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Research on the Transmission of Disease in Airports and on Aircraft (2010)

Chapter: SESSION 5: Policies and Planning to Minimize the Spread of Disease

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Suggested Citation:"SESSION 5: Policies and Planning to Minimize the Spread of Disease." National Academies of Sciences, Engineering, and Medicine. 2010. Research on the Transmission of Disease in Airports and on Aircraft. Washington, DC: The National Academies Press. doi: 10.17226/22941.
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Suggested Citation:"SESSION 5: Policies and Planning to Minimize the Spread of Disease." National Academies of Sciences, Engineering, and Medicine. 2010. Research on the Transmission of Disease in Airports and on Aircraft. Washington, DC: The National Academies Press. doi: 10.17226/22941.
×
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Suggested Citation:"SESSION 5: Policies and Planning to Minimize the Spread of Disease." National Academies of Sciences, Engineering, and Medicine. 2010. Research on the Transmission of Disease in Airports and on Aircraft. Washington, DC: The National Academies Press. doi: 10.17226/22941.
×
Page 45
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Suggested Citation:"SESSION 5: Policies and Planning to Minimize the Spread of Disease." National Academies of Sciences, Engineering, and Medicine. 2010. Research on the Transmission of Disease in Airports and on Aircraft. Washington, DC: The National Academies Press. doi: 10.17226/22941.
×
Page 46
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Suggested Citation:"SESSION 5: Policies and Planning to Minimize the Spread of Disease." National Academies of Sciences, Engineering, and Medicine. 2010. Research on the Transmission of Disease in Airports and on Aircraft. Washington, DC: The National Academies Press. doi: 10.17226/22941.
×
Page 47
Page 48
Suggested Citation:"SESSION 5: Policies and Planning to Minimize the Spread of Disease." National Academies of Sciences, Engineering, and Medicine. 2010. Research on the Transmission of Disease in Airports and on Aircraft. Washington, DC: The National Academies Press. doi: 10.17226/22941.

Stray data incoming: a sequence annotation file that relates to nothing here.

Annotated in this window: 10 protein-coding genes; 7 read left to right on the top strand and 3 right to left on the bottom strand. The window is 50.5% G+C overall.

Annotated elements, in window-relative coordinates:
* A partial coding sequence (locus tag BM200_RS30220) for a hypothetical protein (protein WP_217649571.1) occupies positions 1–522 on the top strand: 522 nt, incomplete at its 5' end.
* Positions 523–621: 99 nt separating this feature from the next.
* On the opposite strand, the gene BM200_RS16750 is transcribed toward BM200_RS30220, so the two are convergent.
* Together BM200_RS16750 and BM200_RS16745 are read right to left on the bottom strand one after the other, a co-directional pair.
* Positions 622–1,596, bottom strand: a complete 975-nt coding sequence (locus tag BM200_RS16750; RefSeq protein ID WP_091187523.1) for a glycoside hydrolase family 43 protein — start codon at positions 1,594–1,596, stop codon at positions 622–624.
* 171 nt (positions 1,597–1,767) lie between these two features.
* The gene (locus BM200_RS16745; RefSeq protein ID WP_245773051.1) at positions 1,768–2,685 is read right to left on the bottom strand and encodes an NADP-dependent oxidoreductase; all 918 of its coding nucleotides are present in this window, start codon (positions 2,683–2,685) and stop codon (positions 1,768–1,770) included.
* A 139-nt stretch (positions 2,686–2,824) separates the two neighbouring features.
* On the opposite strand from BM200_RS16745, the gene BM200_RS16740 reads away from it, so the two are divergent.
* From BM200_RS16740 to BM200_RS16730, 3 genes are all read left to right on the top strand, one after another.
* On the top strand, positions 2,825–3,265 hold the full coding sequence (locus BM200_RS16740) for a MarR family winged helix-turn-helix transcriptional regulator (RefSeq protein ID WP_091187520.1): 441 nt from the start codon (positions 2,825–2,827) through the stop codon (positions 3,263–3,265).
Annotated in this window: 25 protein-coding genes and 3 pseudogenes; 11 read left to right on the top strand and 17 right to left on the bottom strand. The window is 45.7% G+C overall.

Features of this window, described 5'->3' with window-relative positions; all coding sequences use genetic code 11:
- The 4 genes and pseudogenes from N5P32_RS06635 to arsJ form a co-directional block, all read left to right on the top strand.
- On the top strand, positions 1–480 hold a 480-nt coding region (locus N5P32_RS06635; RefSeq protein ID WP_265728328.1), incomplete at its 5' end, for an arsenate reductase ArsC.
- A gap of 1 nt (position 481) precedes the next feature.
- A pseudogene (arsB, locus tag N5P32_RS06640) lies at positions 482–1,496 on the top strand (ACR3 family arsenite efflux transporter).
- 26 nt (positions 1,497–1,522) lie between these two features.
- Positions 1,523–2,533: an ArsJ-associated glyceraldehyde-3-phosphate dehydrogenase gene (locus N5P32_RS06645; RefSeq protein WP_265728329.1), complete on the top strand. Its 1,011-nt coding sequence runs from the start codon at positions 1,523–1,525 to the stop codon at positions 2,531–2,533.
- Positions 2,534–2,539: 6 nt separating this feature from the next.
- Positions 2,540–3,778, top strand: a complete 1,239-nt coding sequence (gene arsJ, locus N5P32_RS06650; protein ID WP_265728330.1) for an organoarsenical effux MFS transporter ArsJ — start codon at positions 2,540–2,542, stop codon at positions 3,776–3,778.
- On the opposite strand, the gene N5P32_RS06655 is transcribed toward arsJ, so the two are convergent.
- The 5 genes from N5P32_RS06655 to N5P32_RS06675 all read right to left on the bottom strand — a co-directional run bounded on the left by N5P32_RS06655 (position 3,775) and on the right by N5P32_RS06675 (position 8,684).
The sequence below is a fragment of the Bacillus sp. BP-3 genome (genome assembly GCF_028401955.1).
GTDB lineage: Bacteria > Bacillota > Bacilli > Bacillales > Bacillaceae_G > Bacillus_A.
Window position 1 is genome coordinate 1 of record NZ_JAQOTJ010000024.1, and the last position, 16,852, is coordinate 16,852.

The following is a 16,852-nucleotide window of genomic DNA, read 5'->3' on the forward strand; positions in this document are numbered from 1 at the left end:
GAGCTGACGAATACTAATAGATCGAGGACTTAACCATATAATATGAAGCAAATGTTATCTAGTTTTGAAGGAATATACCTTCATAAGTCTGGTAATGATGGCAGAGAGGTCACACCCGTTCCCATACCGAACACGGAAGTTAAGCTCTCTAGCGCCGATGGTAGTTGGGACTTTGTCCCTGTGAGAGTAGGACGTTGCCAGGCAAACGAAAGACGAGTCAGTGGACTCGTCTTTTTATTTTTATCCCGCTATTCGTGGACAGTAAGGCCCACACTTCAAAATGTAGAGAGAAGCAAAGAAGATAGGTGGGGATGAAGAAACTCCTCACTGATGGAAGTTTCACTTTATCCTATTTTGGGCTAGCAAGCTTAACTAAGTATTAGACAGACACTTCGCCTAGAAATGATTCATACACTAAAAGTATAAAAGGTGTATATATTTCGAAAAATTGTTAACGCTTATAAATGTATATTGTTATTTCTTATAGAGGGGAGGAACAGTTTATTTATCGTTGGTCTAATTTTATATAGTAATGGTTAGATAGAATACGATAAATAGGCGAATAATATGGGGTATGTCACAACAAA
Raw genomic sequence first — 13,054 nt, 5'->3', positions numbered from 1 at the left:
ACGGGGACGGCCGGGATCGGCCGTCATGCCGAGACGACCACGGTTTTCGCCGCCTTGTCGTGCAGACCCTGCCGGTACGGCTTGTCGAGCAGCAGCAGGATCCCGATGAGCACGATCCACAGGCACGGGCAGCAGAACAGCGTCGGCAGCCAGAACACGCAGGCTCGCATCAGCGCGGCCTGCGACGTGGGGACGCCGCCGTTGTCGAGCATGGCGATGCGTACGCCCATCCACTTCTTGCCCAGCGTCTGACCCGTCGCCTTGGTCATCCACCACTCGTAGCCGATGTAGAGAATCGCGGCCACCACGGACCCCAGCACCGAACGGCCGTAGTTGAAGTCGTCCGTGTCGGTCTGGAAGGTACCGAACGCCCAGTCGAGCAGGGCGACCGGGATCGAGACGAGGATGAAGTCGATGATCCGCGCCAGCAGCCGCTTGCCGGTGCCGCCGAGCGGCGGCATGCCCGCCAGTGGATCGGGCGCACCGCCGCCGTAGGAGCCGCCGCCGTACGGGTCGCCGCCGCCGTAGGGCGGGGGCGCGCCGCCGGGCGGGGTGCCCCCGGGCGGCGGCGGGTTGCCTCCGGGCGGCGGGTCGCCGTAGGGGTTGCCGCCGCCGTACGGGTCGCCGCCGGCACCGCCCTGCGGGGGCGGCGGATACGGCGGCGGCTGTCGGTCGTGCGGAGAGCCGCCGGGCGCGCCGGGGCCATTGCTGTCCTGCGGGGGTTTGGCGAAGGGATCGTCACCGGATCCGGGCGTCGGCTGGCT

×
Page 48
Page 49
Suggested Citation:"SESSION 5: Policies and Planning to Minimize the Spread of Disease." National Academies of Sciences, Engineering, and Medicine. 2010. Research on the Transmission of Disease in Airports and on Aircraft. Washington, DC: The National Academies Press. doi: 10.17226/22941.
×
Page 49
Page 50
Suggested Citation:"SESSION 5: Policies and Planning to Minimize the Spread of Disease." National Academies of Sciences, Engineering, and Medicine. 2010. Research on the Transmission of Disease in Airports and on Aircraft. Washington, DC: The National Academies Press. doi: 10.17226/22941.
×
Page 50

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43 SeSSion 5 Policies and Planning to Minimize the Spread of Disease James H. Diaz, Louisiana State University Health Sciences Center Rose M. ong, Cathay Pacific Airways Anthony D. B. evans, International Civil Aviation Organization transmIssIon Patterns of mosquIto-Borne InfectIous dIseases durIng aIr travel: Passengers, Pathogens, and PuBlIc health ImPlIcatIons James H. Diaz (Presenter) in addition to climatic, ecologic, and microbial factors, other significant factors that influence the emergence and reemergence of infectious diseases include international trade and air travel, globalization of agriculture and food production, exotic eating habits, lifestyle, and residential choices. The worldwide spread of the Asian tiger mos- quito, Aedes albopictus, by imported tire shipments on container ships from Southeast Asia has introduced a new secondary (to Aedes aegypti) vector for dengue fever into the tropical Americas and Chikungunya fever in india, Bangladesh, and the indian ocean islands, which are popular travel destination resorts (figure 1). Many models of climate change and vector–patho- gen relationships now predict a significant expansion in potential malaria transmission cycles in the next few decades, with some studies predicting a 16% to 25% increase in person-months of exposure in malaria- endemic areas of Africa. Accessible airline connections now permit infected individuals to travel anywhere in the world in less than 24 h, delivering human reservoirs of malaria, dengue, West nile virus, and Chikungunya fever to new temperate areas for autochthonous or local transmission by new and adaptable mosquito vectors, often recent air or sea arrivals themselves. in 2008, Hochedez and coinvestigators in Paris reported their findings from a prospective study of 62 returning travelers who presented to their tropical dis- eases clinic with fever (above 38°C) and widespread rash over a 20-month period (1). The three main travel des- tinations were the indian ocean islands (35%), Africa (21%), and Asia (18%). The three main tropical infec- tious disease diagnoses were Chikungunya (35%), dengue (26%), and African tick-bite fever (10%). Travel to the indian ocean islands and South Africa was significantly FIGURE 1 The female Aedes albopictus, or Asian tiger mosquito, has been disseminated in coastal temperate zones worldwide by global trade and has genetically adapted to become a competent vector for dengue fever and Chikungunya viruses. (Source: CDC Public Health Image Library, Image No. 4735.)